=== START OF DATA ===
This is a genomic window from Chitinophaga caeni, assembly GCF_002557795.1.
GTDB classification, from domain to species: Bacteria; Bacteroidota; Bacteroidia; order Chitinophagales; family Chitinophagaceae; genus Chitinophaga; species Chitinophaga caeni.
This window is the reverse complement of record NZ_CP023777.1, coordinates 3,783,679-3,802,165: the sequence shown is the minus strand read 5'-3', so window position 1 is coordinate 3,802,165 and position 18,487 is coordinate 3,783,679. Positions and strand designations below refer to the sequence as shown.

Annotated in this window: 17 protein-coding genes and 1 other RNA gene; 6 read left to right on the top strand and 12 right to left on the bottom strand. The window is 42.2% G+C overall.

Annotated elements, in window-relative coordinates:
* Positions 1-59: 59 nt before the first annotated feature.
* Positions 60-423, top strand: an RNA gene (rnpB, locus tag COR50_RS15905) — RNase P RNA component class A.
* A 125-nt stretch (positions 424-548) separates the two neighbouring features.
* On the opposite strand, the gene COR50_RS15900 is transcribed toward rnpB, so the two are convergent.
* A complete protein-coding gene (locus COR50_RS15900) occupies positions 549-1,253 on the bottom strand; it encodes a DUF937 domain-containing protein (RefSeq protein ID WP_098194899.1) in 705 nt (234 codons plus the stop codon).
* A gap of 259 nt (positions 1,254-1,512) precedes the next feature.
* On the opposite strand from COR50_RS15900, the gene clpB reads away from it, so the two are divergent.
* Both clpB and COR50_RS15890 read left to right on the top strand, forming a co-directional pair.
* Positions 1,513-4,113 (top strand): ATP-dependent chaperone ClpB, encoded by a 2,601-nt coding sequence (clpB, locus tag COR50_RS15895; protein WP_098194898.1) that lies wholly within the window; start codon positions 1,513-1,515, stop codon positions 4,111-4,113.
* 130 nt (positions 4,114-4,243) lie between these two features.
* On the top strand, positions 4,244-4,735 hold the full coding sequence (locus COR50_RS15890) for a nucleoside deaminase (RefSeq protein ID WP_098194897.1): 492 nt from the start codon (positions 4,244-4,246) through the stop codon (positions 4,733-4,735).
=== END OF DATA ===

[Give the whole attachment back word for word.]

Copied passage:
This is a genomic window from Chitinophaga caeni, assembly GCF_002557795.1.
GTDB classification, from domain to species: Bacteria; Bacteroidota; Bacteroidia; order Chitinophagales; family Chitinophagaceae; genus Chitinophaga; species Chitinophaga caeni.
This window is the reverse complement of record NZ_CP023777.1, coordinates 3,783,679-3,802,165: the sequence shown is the minus strand read 5'-3', so window position 1 is coordinate 3,802,165 and position 18,487 is coordinate 3,783,679. Positions and strand designations below refer to the sequence as shown.

Annotated in this window: 17 protein-coding genes and 1 other RNA gene; 6 read left to right on the top strand and 12 right to left on the bottom strand. The window is 42.2% G+C overall.

Annotated elements, in window-relative coordinates:
* Positions 1-59: 59 nt before the first annotated feature.
* Positions 60-423, top strand: an RNA gene (rnpB, locus tag COR50_RS15905) — RNase P RNA component class A.
* A 125-nt stretch (positions 424-548) separates the two neighbouring features.
* On the opposite strand, the gene COR50_RS15900 is transcribed toward rnpB, so the two are convergent.
* A complete protein-coding gene (locus COR50_RS15900) occupies positions 549-1,253 on the bottom strand; it encodes a DUF937 domain-containing protein (RefSeq protein ID WP_098194899.1) in 705 nt (234 codons plus the stop codon).
* A gap of 259 nt (positions 1,254-1,512) precedes the next feature.
* On the opposite strand from COR50_RS15900, the gene clpB reads away from it, so the two are divergent.
* Both clpB and COR50_RS15890 read left to right on the top strand, forming a co-directional pair.
* Positions 1,513-4,113 (top strand): ATP-dependent chaperone ClpB, encoded by a 2,601-nt coding sequence (clpB, locus tag COR50_RS15895; protein WP_098194898.1) that lies wholly within the window; start codon positions 1,513-1,515, stop codon positions 4,111-4,113.
* 130 nt (positions 4,114-4,243) lie between these two features.
* On the top strand, positions 4,244-4,735 hold the full coding sequence (locus COR50_RS15890) for a nucleoside deaminase (RefSeq protein ID WP_098194897.1): 492 nt from the start codon (positions 4,244-4,246) through the stop codon (positions 4,733-4,735).